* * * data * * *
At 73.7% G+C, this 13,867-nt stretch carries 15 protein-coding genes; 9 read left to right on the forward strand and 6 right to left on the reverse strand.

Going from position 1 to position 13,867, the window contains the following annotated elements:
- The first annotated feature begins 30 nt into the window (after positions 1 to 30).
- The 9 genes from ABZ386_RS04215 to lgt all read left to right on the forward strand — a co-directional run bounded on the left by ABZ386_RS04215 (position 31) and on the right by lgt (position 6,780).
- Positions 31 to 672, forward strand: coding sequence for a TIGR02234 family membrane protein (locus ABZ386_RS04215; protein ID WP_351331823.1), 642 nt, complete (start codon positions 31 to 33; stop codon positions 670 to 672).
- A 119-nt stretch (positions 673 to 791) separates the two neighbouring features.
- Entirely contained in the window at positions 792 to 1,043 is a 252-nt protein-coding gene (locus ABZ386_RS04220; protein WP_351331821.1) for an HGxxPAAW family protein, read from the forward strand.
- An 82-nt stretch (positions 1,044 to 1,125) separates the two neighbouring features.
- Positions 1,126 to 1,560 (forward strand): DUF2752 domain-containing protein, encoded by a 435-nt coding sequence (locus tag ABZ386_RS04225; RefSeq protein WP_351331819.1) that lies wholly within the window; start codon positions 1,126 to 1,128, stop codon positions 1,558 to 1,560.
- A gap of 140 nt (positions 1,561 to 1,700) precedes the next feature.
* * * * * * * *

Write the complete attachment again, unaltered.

At 73.7% G+C, this 13,867-nt stretch carries 15 protein-coding genes; 9 read left to right on the forward strand and 6 right to left on the reverse strand.

Going from position 1 to position 13,867, the window contains the following annotated elements:
- The first annotated feature begins 30 nt into the window (after positions 1 to 30).
- The 9 genes from ABZ386_RS04215 to lgt all read left to right on the forward strand — a co-directional run bounded on the left by ABZ386_RS04215 (position 31) and on the right by lgt (position 6,780).
- Positions 31 to 672, forward strand: coding sequence for a TIGR02234 family membrane protein (locus ABZ386_RS04215; protein ID WP_351331823.1), 642 nt, complete (start codon positions 31 to 33; stop codon positions 670 to 672).
- A 119-nt stretch (positions 673 to 791) separates the two neighbouring features.
- Entirely contained in the window at positions 792 to 1,043 is a 252-nt protein-coding gene (locus ABZ386_RS04220; protein WP_351331821.1) for an HGxxPAAW family protein, read from the forward strand.
- An 82-nt stretch (positions 1,044 to 1,125) separates the two neighbouring features.
- Positions 1,126 to 1,560 (forward strand): DUF2752 domain-containing protein, encoded by a 435-nt coding sequence (locus tag ABZ386_RS04225; RefSeq protein WP_351331819.1) that lies wholly within the window; start codon positions 1,126 to 1,128, stop codon positions 1,558 to 1,560.
- A gap of 140 nt (positions 1,561 to 1,700) precedes the next feature.